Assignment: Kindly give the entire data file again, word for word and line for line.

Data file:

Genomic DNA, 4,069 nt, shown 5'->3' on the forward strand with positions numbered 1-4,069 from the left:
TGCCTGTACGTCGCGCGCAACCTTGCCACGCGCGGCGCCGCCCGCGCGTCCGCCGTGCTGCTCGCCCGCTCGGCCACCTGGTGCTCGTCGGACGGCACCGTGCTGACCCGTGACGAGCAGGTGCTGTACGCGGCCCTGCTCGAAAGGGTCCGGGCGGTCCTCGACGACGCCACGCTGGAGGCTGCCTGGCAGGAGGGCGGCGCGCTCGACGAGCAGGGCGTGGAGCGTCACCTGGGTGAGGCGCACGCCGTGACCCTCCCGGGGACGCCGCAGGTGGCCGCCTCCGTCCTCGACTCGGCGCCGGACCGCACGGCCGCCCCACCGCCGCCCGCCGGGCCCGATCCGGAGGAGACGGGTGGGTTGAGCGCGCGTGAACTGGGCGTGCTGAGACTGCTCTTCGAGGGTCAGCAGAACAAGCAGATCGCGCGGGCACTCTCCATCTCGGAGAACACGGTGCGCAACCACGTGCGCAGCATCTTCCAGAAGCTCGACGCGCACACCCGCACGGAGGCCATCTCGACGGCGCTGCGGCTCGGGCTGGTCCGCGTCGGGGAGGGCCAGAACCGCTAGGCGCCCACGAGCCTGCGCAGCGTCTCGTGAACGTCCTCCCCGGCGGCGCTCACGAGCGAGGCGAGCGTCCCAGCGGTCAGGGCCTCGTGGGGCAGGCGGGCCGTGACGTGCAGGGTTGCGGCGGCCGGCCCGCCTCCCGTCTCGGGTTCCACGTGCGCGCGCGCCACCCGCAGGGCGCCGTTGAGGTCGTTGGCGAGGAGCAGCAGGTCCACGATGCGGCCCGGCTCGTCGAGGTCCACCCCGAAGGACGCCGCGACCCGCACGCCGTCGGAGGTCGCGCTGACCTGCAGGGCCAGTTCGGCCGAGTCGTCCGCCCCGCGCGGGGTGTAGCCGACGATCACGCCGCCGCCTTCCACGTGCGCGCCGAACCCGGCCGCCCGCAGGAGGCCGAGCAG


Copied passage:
Genomic DNA, 4,069 nt, shown 5'->3' on the forward strand with positions numbered 1-4,069 from the left:
TGCCTGTACGTCGCGCGCAACCTTGCCACGCGCGGCGCCGCCCGCGCGTCCGCCGTGCTGCTCGCCCGCTCGGCCACCTGGTGCTCGTCGGACGGCACCGTGCTGACCCGTGACGAGCAGGTGCTGTACGCGGCCCTGCTCGAAAGGGTCCGGGCGGTCCTCGACGACGCCACGCTGGAGGCTGCCTGGCAGGAGGGCGGCGCGCTCGACGAGCAGGGCGTGGAGCGTCACCTGGGTGAGGCGCACGCCGTGACCCTCCCGGGGACGCCGCAGGTGGCCGCCTCCGTCCTCGACTCGGCGCCGGACCGCACGGCCGCCCCACCGCCGCCCGCCGGGCCCGATCCGGAGGAGACGGGTGGGTTGAGCGCGCGTGAACTGGGCGTGCTGAGACTGCTCTTCGAGGGTCAGCAGAACAAGCAGATCGCGCGGGCACTCTCCATCTCGGAGAACACGGTGCGCAACCACGTGCGCAGCATCTTCCAGAAGCTCGACGCGCACACCCGCACGGAGGCCATCTCGACGGCGCTGCGGCTCGGGCTGGTCCGCGTCGGGGAGGGCCAGAACCGCTAGGCGCCCACGAGCCTGCGCAGCGTCTCGTGAACGTCCTCCCCGGCGGCGCTCACGAGCGAGGCGAGCGTCCCAGCGGTCAGGGCCTCGTGGGGCAGGCGGGCCGTGACGTGCAGGGTTGCGGCGGCCGGCCCGCCTCCCGTCTCGGGTTCCACGTGCGCGCGCGCCACCCGCAGGGCGCCGTTGAGGTCGTTGGCGAGGAGCAGCAGGTCCACGATGCGGCCCGGCTCGTCGAGGTCCACCCCGAAGGACGCCGCGACCCGCACGCCGTCGGAGGTCGCGCTGACCTGCAGGGCCAGTTCGGCCGAGTCGTCCGCCCCGCGCGGGGTGTAGCCGACGATCACGCCGCCGCCTTCCACGTGCGCGCCGAACCCGGCCGCCCGCAGGAGGCCGAGCAG